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The tricky thing of manually implement optimization algorithm is that, even there are some errors, such as wrong gradient, the algorithm still can work in some way, i.e., decrease the objective, and even find the optimal parameters.

I am manually implementing gradient boosting algorithm (gradient descent), can I checking the correct implementation for gradient boosting algorithm by looking at if the loss is monotonically decreasing?

For example, I am plotting objective function for $200$ iterations in left subplot, and plotting the diff(L_trace)>0 in the right subplot.

enter image description here

There are 2 cases in right sub-plot where the objective is not monotonically decreasing, so, can we know something wrong with the algorithm?

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  • $\begingroup$ The best method of validating any gradient descent algorithm is validating the gradient. The usual approach is to get a numeric gradient and check against your calculated version. $\endgroup$ – horaceT Aug 24 '16 at 17:40
  • $\begingroup$ @horaceT, i agree, however, in my case, even numerical gradient is a little bit hard to calculate. $\endgroup$ – Haitao Du Aug 24 '16 at 17:45
  • $\begingroup$ A while back I was coding a flavor of deep neural net and I found the 'numDeriv' package quite useful. You feed the 'grad' function with your loss and it spits out the derivative calculated at a point. $\endgroup$ – horaceT Aug 24 '16 at 17:57
  • $\begingroup$ BTW, not an expert myself, but theano and friends (python world) spare you the headache of coming up with theoretical gradient. They do symbolic differentiation so you just specify the objective function and voila comes the gradient! $\endgroup$ – horaceT Aug 24 '16 at 18:05
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There is something "wrong" with the algorithm, gradient descent (its very name is an example of false advertising). That doesn't mean there is a mistake in your implementation.

Gradient descent, i.e., steepest descent without use of line search or trust regions, need not converge, and can actually diverge, even on a strictly convex function, even in one dimension.

For example, apply gradient descent to the function $f(x) = x^4$. Its gradient is $4x^3$. Apply gradient descent with a learning rate of $1.0$; this is the classic steepest descent, implemented without the protection afforded by line search or trust regions.

Start at $x=1$. The gradient is $4$, so the next point is $-3$. Its gradient is $-108$, so the next point is $105$. its gradient is $4630500$, so the next point is $-4630395$. Hmm, this seems to be diverging. On a nice strictly convex function. Gradient descent has actually achieved monotonic increase in the objective function.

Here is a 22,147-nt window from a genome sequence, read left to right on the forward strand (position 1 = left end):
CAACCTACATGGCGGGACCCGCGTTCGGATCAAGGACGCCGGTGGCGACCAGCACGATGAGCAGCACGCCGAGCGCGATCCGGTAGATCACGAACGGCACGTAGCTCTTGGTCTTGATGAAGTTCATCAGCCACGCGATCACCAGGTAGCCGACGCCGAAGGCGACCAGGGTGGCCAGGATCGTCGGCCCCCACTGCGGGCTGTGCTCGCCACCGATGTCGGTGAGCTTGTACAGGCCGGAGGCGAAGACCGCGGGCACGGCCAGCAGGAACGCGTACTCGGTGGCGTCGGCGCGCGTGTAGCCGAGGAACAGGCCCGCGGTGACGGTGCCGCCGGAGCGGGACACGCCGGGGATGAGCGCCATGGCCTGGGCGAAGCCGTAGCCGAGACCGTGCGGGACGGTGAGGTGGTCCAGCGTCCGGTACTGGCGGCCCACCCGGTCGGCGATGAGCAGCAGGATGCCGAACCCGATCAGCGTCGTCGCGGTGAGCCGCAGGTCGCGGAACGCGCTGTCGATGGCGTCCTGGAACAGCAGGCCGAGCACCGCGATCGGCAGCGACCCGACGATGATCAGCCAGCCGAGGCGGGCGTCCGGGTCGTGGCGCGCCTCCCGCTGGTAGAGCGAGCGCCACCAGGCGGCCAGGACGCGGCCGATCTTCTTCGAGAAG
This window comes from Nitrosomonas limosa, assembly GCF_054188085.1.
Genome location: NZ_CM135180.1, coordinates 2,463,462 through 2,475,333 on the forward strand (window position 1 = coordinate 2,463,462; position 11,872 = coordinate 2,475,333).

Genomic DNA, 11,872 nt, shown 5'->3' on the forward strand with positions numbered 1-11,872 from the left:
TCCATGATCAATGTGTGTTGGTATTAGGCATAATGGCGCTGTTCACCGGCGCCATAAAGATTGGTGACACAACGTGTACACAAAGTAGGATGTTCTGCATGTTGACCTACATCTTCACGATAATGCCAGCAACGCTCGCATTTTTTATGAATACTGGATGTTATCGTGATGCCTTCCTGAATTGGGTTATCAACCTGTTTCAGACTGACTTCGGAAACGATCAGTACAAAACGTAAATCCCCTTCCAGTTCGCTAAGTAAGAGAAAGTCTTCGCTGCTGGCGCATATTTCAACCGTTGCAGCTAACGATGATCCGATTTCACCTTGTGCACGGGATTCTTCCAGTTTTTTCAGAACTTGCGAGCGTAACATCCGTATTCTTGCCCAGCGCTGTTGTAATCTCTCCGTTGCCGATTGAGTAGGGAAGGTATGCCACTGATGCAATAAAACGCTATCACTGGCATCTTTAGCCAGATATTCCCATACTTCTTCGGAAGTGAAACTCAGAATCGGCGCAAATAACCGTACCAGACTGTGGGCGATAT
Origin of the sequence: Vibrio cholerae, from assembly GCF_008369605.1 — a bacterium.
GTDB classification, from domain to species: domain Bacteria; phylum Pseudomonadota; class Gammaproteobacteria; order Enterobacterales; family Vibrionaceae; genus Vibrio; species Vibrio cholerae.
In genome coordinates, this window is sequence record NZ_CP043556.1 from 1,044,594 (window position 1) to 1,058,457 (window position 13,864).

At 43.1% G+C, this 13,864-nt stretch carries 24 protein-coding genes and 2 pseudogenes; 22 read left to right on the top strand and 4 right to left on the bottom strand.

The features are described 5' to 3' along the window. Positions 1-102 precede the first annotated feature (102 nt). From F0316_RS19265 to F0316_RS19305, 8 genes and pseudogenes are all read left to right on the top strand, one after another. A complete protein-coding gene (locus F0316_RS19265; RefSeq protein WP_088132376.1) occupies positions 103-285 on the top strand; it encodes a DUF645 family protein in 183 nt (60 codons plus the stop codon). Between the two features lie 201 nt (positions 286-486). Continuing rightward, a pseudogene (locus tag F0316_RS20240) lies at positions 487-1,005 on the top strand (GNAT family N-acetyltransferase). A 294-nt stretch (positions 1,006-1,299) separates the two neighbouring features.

So yes, there is no guarantee gradient descent will descend on every iteration. And even with a smaller learning rate, it may not necessarily be small enough to ensure descent.

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  • $\begingroup$ if we use back tracking line search, not fixed learning rate, GD will still have no guarantee descend on every iteration? $\endgroup$ – Haitao Du Aug 24 '16 at 14:46
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    $\begingroup$ Backtracking line search should ensure descent, presuming that the objective function and gradient evaluations are error-free (i.e., sufficiently accurate and not subject to random or other error). Such an algorithm would not generally be considered to be gradient descent, rather it would be steepest descent with line search. $\endgroup$ – Mark L. Stone Aug 24 '16 at 14:51
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When I was learning SGD, this[1] left me with a strong impression and I quote Leon Bottou as possible/alternative answer/solution to your question,

"During the last twenty years, I have often been approached for advice in setting the learning rates $\gamma_t$ of some rebellious stochastic gradient descent program. My advice is to forget about the learning rates and check that the gradients are computed correctly. This reply is biased because people who compute the gradients correctly quickly find that setting small enough learning rates is easy. Those who ask usually have incorrect gradients. Carefully checking each line of the gradient computation code is the wrong way to check the gradients. Use finite differences...." (page 8, [1])

[1] Bottou, L. (2012). Stochastic gradient descent tricks. In Neural Networks: Tricks of the Trade (pp. 421-436). Springer Berlin Heidelberg.

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Checking your gradient against Finite differences method aka numerical differentiation is a good way to find errors. See this: https://en.wikipedia.org/wiki/Numerical_differentiation

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